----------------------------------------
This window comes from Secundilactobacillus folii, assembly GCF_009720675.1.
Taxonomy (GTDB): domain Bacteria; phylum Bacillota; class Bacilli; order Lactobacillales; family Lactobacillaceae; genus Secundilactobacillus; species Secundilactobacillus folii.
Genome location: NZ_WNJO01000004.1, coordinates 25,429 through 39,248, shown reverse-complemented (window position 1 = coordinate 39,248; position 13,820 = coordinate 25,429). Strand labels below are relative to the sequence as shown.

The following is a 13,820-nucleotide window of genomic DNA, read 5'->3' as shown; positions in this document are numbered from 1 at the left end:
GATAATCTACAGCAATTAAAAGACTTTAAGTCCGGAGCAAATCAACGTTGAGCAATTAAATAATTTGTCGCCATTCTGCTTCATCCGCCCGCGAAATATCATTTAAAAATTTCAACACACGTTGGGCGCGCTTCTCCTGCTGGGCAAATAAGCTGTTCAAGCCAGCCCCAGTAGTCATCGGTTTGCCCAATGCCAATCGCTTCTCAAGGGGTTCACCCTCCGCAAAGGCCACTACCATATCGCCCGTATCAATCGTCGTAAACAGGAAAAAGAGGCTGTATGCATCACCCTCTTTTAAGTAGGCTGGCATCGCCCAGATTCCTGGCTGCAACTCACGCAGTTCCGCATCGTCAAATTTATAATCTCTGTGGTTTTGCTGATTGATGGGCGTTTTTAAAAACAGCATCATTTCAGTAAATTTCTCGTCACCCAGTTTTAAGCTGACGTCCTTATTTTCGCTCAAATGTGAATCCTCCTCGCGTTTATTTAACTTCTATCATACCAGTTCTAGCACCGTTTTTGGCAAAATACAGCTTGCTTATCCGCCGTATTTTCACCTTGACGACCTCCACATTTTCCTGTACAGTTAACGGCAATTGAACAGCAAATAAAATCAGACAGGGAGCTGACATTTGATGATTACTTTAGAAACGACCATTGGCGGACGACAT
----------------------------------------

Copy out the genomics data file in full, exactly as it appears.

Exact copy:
This window comes from Secundilactobacillus folii, assembly GCF_009720675.1.
Taxonomy (GTDB): domain Bacteria; phylum Bacillota; class Bacilli; order Lactobacillales; family Lactobacillaceae; genus Secundilactobacillus; species Secundilactobacillus folii.
Genome location: NZ_WNJO01000004.1, coordinates 25,429 through 39,248, shown reverse-complemented (window position 1 = coordinate 39,248; position 13,820 = coordinate 25,429). Strand labels below are relative to the sequence as shown.

The following is a 13,820-nucleotide window of genomic DNA, read 5'->3' as shown; positions in this document are numbered from 1 at the left end:
GATAATCTACAGCAATTAAAAGACTTTAAGTCCGGAGCAAATCAACGTTGAGCAATTAAATAATTTGTCGCCATTCTGCTTCATCCGCCCGCGAAATATCATTTAAAAATTTCAACACACGTTGGGCGCGCTTCTCCTGCTGGGCAAATAAGCTGTTCAAGCCAGCCCCAGTAGTCATCGGTTTGCCCAATGCCAATCGCTTCTCAAGGGGTTCACCCTCCGCAAAGGCCACTACCATATCGCCCGTATCAATCGTCGTAAACAGGAAAAAGAGGCTGTATGCATCACCCTCTTTTAAGTAGGCTGGCATCGCCCAGATTCCTGGCTGCAACTCACGCAGTTCCGCATCGTCAAATTTATAATCTCTGTGGTTTTGCTGATTGATGGGCGTTTTTAAAAACAGCATCATTTCAGTAAATTTCTCGTCACCCAGTTTTAAGCTGACGTCCTTATTTTCGCTCAAATGTGAATCCTCCTCGCGTTTATTTAACTTCTATCATACCAGTTCTAGCACCGTTTTTGGCAAAATACAGCTTGCTTATCCGCCGTATTTTCACCTTGACGACCTCCACATTTTCCTGTACAGTTAACGGCAATTGAACAGCAAATAAAATCAGACAGGGAGCTGACATTTGATGATTACTTTAGAAACGACCATTGGCGGACGACAT